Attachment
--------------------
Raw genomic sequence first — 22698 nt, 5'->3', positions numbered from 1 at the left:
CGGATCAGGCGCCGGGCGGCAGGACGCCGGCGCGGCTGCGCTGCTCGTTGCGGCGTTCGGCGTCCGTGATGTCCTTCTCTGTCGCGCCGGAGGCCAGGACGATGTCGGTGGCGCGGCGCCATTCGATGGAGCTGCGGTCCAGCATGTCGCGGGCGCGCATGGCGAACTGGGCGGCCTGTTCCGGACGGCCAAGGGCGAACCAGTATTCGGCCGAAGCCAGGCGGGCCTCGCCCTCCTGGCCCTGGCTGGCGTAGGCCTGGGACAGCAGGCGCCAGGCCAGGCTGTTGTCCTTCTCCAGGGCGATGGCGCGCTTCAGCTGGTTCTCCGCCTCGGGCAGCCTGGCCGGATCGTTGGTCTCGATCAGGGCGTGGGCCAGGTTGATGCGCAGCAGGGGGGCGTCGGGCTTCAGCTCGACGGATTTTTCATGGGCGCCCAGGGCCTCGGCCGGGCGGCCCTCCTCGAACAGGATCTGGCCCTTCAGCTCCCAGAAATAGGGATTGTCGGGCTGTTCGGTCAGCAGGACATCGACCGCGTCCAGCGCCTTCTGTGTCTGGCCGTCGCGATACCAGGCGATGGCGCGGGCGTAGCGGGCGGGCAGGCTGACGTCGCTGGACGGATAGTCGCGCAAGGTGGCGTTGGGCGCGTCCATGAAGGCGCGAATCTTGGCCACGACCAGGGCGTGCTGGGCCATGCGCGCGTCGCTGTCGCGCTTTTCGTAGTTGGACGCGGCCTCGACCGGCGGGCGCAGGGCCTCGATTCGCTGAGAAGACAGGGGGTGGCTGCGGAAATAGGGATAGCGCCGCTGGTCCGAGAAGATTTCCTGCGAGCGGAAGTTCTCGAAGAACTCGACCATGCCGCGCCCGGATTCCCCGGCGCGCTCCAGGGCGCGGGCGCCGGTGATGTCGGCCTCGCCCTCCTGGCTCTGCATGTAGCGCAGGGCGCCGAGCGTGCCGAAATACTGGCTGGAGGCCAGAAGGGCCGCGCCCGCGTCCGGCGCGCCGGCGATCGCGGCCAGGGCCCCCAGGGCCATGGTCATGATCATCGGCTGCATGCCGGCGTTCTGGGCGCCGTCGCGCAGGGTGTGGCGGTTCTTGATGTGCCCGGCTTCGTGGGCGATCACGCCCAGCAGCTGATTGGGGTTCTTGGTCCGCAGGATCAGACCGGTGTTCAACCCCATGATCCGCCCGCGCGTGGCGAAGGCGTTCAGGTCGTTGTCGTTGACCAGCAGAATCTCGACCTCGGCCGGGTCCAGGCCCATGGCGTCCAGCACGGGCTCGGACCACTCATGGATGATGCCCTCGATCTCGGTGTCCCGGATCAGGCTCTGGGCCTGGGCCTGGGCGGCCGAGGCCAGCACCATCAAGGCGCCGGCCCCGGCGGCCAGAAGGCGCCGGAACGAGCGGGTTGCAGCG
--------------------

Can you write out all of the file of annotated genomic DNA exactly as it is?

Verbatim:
Raw genomic sequence first — 22698 nt, 5'->3', positions numbered from 1 at the left:
CGGATCAGGCGCCGGGCGGCAGGACGCCGGCGCGGCTGCGCTGCTCGTTGCGGCGTTCGGCGTCCGTGATGTCCTTCTCTGTCGCGCCGGAGGCCAGGACGATGTCGGTGGCGCGGCGCCATTCGATGGAGCTGCGGTCCAGCATGTCGCGGGCGCGCATGGCGAACTGGGCGGCCTGTTCCGGACGGCCAAGGGCGAACCAGTATTCGGCCGAAGCCAGGCGGGCCTCGCCCTCCTGGCCCTGGCTGGCGTAGGCCTGGGACAGCAGGCGCCAGGCCAGGCTGTTGTCCTTCTCCAGGGCGATGGCGCGCTTCAGCTGGTTCTCCGCCTCGGGCAGCCTGGCCGGATCGTTGGTCTCGATCAGGGCGTGGGCCAGGTTGATGCGCAGCAGGGGGGCGTCGGGCTTCAGCTCGACGGATTTTTCATGGGCGCCCAGGGCCTCGGCCGGGCGGCCCTCCTCGAACAGGATCTGGCCCTTCAGCTCCCAGAAATAGGGATTGTCGGGCTGTTCGGTCAGCAGGACATCGACCGCGTCCAGCGCCTTCTGTGTCTGGCCGTCGCGATACCAGGCGATGGCGCGGGCGTAGCGGGCGGGCAGGCTGACGTCGCTGGACGGATAGTCGCGCAAGGTGGCGTTGGGCGCGTCCATGAAGGCGCGAATCTTGGCCACGACCAGGGCGTGCTGGGCCATGCGCGCGTCGCTGTCGCGCTTTTCGTAGTTGGACGCGGCCTCGACCGGCGGGCGCAGGGCCTCGATTCGCTGAGAAGACAGGGGGTGGCTGCGGAAATAGGGATAGCGCCGCTGGTCCGAGAAGATTTCCTGCGAGCGGAAGTTCTCGAAGAACTCGACCATGCCGCGCCCGGATTCCCCGGCGCGCTCCAGGGCGCGGGCGCCGGTGATGTCGGCCTCGCCCTCCTGGCTCTGCATGTAGCGCAGGGCGCCGAGCGTGCCGAAATACTGGCTGGAGGCCAGAAGGGCCGCGCCCGCGTCCGGCGCGCCGGCGATCGCGGCCAGGGCCCCCAGGGCCATGGTCATGATCATCGGCTGCATGCCGGCGTTCTGGGCGCCGTCGCGCAGGGTGTGGCGGTTCTTGATGTGCCCGGCTTCGTGGGCGATCACGCCCAGCAGCTGATTGGGGTTCTTGGTCCGCAGGATCAGACCGGTGTTCAACCCCATGATCCGCCCGCGCGTGGCGAAGGCGTTCAGGTCGTTGTCGTTGACCAGCAGAATCTCGACCTCGGCCGGGTCCAGGCCCATGGCGTCCAGCACGGGCTCGGACCACTCATGGATGATGCCCTCGATCTCGGTGTCCCGGATCAGGCTCTGGGCCTGGGCCTGGGCGGCCGAGGCCAGCACCATCAAGGCGCCGGCCCCGGCGGCCAGAAGGCGCCGGAACGAGCGGGTTGCAGCG